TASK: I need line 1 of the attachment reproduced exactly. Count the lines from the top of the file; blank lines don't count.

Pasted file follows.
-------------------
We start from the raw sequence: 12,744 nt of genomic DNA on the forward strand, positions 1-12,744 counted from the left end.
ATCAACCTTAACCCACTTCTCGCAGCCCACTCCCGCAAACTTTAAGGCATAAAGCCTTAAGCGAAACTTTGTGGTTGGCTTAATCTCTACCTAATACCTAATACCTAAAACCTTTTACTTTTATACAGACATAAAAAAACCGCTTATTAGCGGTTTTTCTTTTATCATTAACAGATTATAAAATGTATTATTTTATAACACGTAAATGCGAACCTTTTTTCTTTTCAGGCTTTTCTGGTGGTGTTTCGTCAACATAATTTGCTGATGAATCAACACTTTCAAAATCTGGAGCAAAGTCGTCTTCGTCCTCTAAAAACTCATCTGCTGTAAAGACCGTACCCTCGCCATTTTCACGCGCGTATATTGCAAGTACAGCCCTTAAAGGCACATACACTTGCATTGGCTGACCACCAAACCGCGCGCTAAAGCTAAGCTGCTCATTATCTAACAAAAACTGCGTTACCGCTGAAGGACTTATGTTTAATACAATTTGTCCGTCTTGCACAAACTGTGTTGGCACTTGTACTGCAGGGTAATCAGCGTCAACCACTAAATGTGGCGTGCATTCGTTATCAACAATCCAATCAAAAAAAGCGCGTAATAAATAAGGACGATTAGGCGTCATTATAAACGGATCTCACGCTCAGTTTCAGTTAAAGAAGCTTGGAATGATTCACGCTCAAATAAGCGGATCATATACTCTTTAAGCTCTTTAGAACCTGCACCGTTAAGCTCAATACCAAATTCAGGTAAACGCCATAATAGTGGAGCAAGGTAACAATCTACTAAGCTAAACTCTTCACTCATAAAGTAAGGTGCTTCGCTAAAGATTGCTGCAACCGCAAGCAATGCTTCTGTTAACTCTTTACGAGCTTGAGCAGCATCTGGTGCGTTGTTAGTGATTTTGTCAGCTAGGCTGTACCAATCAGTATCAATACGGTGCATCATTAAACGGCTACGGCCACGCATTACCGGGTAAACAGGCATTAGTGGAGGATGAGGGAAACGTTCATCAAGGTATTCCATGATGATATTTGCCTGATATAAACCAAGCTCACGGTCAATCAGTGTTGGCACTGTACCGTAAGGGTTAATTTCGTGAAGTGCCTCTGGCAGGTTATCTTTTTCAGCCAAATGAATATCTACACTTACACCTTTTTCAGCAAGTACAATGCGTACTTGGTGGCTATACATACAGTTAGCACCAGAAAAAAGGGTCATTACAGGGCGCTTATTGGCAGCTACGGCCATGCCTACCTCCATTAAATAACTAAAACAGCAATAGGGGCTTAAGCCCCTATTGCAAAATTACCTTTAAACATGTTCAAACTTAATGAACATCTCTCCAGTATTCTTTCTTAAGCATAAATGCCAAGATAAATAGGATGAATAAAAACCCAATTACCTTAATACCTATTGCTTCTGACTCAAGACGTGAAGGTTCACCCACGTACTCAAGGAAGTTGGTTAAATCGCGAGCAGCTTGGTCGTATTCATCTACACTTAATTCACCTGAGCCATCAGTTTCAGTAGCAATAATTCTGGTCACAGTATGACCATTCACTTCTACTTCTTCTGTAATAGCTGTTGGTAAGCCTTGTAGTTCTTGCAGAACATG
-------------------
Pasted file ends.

We start from the raw sequence: 12,744 nt of genomic DNA on the forward strand, positions 1-12,744 counted from the left end.